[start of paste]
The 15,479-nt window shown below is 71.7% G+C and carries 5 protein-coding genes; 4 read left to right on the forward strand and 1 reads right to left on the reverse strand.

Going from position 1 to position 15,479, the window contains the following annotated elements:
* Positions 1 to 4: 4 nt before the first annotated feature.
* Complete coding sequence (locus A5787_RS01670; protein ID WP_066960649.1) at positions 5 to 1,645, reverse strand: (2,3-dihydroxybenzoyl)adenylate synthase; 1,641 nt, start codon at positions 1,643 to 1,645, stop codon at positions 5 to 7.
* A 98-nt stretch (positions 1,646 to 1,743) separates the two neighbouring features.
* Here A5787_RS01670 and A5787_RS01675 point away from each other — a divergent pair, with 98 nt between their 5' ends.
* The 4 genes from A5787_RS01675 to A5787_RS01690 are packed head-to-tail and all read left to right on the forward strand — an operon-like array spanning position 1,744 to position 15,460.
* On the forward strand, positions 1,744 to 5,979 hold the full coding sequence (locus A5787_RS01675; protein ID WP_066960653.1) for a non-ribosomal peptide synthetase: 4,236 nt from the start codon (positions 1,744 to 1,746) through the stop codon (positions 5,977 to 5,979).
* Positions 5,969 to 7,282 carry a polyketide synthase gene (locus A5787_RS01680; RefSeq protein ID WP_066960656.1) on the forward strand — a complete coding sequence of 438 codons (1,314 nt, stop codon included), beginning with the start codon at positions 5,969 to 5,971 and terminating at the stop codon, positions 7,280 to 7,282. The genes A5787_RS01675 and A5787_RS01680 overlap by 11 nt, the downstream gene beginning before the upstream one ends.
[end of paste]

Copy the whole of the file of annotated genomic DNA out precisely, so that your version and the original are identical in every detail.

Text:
The 15,479-nt window shown below is 71.7% G+C and carries 5 protein-coding genes; 4 read left to right on the forward strand and 1 reads right to left on the reverse strand.

Going from position 1 to position 15,479, the window contains the following annotated elements:
* Positions 1 to 4: 4 nt before the first annotated feature.
* Complete coding sequence (locus A5787_RS01670; protein ID WP_066960649.1) at positions 5 to 1,645, reverse strand: (2,3-dihydroxybenzoyl)adenylate synthase; 1,641 nt, start codon at positions 1,643 to 1,645, stop codon at positions 5 to 7.
* A 98-nt stretch (positions 1,646 to 1,743) separates the two neighbouring features.
* Here A5787_RS01670 and A5787_RS01675 point away from each other — a divergent pair, with 98 nt between their 5' ends.
* The 4 genes from A5787_RS01675 to A5787_RS01690 are packed head-to-tail and all read left to right on the forward strand — an operon-like array spanning position 1,744 to position 15,460.
* On the forward strand, positions 1,744 to 5,979 hold the full coding sequence (locus A5787_RS01675; protein ID WP_066960653.1) for a non-ribosomal peptide synthetase: 4,236 nt from the start codon (positions 1,744 to 1,746) through the stop codon (positions 5,977 to 5,979).
* Positions 5,969 to 7,282 carry a polyketide synthase gene (locus A5787_RS01680; RefSeq protein ID WP_066960656.1) on the forward strand — a complete coding sequence of 438 codons (1,314 nt, stop codon included), beginning with the start codon at positions 5,969 to 5,971 and terminating at the stop codon, positions 7,280 to 7,282. The genes A5787_RS01675 and A5787_RS01680 overlap by 11 nt, the downstream gene beginning before the upstream one ends.